Payback Period
Payback period (PP) is the number of years it takes for a company to recover its original investment in a project, when net cash flow equals zero. In the calculation of the payback period, the cash flows of the project must first be estimated. The payback period is then a simple calculation.

Formula 11.10

PP = years full recovery + unrecovered cost at beginning of last year
cash flow in following year
The shorter the payback period of a project, the more attractive the project will be to management. In addition, management typically establishes a maximum payback period that a potential project must meet. When two projects are compared, the project that meets the maximum payback period and has the shortest payback period is the project to be accepted. It is a simplistic measure, not taking into account the time value of money, but it is a good measure of a project's riskiness.
Look Out!
For payback periods, the decision rules are as follows:
If payback period < the minimum payback, accept the project
If payback period > the minimum payback, reject the project
Example: Payback Period
Assume Newco is deciding between two machines (Machine A and Machine B) in order to add capacity to its existing plant. The company estimates the cash flows for each machine to be as follows:

Figure 11.2: Expected after-tax cash flows for the new machines

Calculate the payback period of the two machines using the above cash flows and decide which new machine Newco should accept. Assume the maximum payback period the company establishes is five years.

First it would be helpful to determine cumulative cash flow for the machine project. This is done in the following table:

Figure 11.3: Cumulative cash flows for Machine A and Machine B

Payback period for Machine A = 4 + 1,000 = 4.4

Payback period for Machine B = 2 + 0 = 2.00

Both machines meet the company's maximum payback period. Machine B, however, has the shortest payback period and is the project Newco should accept.

2. Discounted Payback Period
The one issue we mentioned with the payback period is that it does not take into account the time value of money, but the discounted payback period does.The discounted payback period discounts each of the estimated cash flows and then determines the payback period from those discounted flows.

Example: discounted payback period
Using our last example above, determine the discounted payback period for Machine A and Machine B, and determine which project Newco should accept. As calculated previously, Newco's cost of capital is 8.4%.

Figure 11.4: Discounted cash flows for Machine A and Machine B

Payback period for Machine A = 5 + 147 = 5.24

Payback period for Machine B = 2 + 262 = 2.22

Machine A now violates management's maximum payback period of five years and should thus be rejected. Machine B meets management's maximum payback period of five years and has the shortest payback period.

Net Present Value (NPV) and the Internal Rate of Return (IRR)

Related Articles
  1. Investing

    Payback Period

    Payback period is the time it takes for an investment to generate an amount of income or cash equal to the cost of the investment. The shorter the payback period, the better the investment is ...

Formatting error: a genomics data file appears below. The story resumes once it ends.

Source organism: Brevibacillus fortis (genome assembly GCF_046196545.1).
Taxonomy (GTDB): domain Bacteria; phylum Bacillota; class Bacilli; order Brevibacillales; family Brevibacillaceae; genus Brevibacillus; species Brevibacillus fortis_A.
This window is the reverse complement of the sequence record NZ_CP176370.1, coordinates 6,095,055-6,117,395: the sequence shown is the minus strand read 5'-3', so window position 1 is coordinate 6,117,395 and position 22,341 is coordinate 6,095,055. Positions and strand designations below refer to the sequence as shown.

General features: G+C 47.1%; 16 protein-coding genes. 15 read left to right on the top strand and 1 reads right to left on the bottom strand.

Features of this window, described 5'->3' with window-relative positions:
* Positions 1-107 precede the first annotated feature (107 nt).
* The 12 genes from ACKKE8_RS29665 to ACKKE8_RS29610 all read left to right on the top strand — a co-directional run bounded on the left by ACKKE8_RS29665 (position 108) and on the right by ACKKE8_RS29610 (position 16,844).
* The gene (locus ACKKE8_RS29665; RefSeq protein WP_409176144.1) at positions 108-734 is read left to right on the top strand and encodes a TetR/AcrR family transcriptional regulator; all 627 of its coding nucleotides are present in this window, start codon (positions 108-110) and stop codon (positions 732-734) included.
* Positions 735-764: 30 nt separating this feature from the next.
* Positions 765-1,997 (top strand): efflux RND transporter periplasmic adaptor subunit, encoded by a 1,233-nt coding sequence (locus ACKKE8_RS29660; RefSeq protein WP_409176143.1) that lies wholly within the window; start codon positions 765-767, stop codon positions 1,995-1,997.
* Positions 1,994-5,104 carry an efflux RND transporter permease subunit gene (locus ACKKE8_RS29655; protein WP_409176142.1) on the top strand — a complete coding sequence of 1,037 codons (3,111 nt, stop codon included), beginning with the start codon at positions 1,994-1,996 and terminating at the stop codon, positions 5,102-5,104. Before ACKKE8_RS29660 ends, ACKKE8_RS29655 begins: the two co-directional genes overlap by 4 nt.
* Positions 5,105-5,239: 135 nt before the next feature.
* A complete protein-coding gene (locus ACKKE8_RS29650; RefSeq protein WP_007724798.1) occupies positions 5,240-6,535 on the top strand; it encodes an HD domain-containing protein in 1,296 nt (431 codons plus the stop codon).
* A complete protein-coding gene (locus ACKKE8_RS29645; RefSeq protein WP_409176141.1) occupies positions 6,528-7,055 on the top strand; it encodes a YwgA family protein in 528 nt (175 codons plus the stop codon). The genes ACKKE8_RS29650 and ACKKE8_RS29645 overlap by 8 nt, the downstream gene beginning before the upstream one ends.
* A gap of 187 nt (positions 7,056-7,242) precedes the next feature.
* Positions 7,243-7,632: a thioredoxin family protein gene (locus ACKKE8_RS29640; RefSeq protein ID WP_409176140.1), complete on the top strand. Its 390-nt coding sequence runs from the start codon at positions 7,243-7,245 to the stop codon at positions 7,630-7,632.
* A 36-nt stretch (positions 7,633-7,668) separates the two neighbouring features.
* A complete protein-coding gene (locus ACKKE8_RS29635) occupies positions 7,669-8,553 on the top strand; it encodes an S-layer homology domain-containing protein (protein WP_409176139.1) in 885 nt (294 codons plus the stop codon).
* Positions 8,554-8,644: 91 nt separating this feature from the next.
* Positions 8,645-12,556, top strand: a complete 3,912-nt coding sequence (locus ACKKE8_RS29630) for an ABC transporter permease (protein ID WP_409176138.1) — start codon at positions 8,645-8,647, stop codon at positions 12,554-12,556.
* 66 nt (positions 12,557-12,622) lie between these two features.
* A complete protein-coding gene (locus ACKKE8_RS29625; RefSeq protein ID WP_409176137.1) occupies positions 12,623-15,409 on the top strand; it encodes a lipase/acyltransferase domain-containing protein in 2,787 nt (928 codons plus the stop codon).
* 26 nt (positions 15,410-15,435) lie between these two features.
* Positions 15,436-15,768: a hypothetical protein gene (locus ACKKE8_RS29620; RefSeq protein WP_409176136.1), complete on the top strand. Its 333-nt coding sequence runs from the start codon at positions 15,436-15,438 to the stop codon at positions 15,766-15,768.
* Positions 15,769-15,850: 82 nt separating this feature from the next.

2. Investing

    Understanding The Discounted Payback Period

    It’s similar to a simple payback, but a discounted payback period accounts for money’s time value. It’s a more precise estimate of when investors will recover their total investment.
  3. Small Business

    Calculating Net Present Value at Different Points Using Excel

    Calculating the net present value (NPV) of your investment projects using Excel.
  4. Taxes

    How Long Until Your Hybrid Pays Off?

    Buying a hybrid vehicle to save money on fuel costs is an appealing idea, but how long will you have to drive that fuel-sipper to break even on the high price tag?
  5. Managing Wealth

    What's a Hurdle Rate?

    Hurdle rate has two meanings. In the business world, a business typically makes a decision on a capital project based on the net present value approach. To determine the net present value, the ...
  6. Investing

    Boston Invaded by Automated Burger Machine

    With U.S. comps sales sagging again, McDonald's is pushing its new Big Macs with a free burger ATM.
  7. Tech

    Cloud Battle Gets More Intelligent (MSFT, AMZN)

    It seems that machine learning technology is going to be the next battleground for market share within the cloud.
  8. Investing

    The Wonders Of Convertible Bonds

    Ever wondered what exactly a convertible bond does? Read the features of a convertible bond and learn how important the conversion factor is to you as an investor.
Frequently Asked Questions
  1. What is the difference between yield and return?

    While both terms are often used to describe the performance of an investment, yield and return are not one and the same ...
  2. What are the Differences Among a Real Estate Agent, a broker and a Realtor?

    Learn how agents, realtors, and brokers are often considered the same, but in reality, these real estate positions have different ...
  3. What is the difference between amortization and depreciation?

    Because very few assets last forever, one of the main principles of accrual accounting requires that an asset's cost be proportionally ...
  4. Which is better, a fixed or variable rate loan?

    A variable interest rate loan is a loan in which the interest rate charged on the outstanding balance varies as market interest ...
Trading Center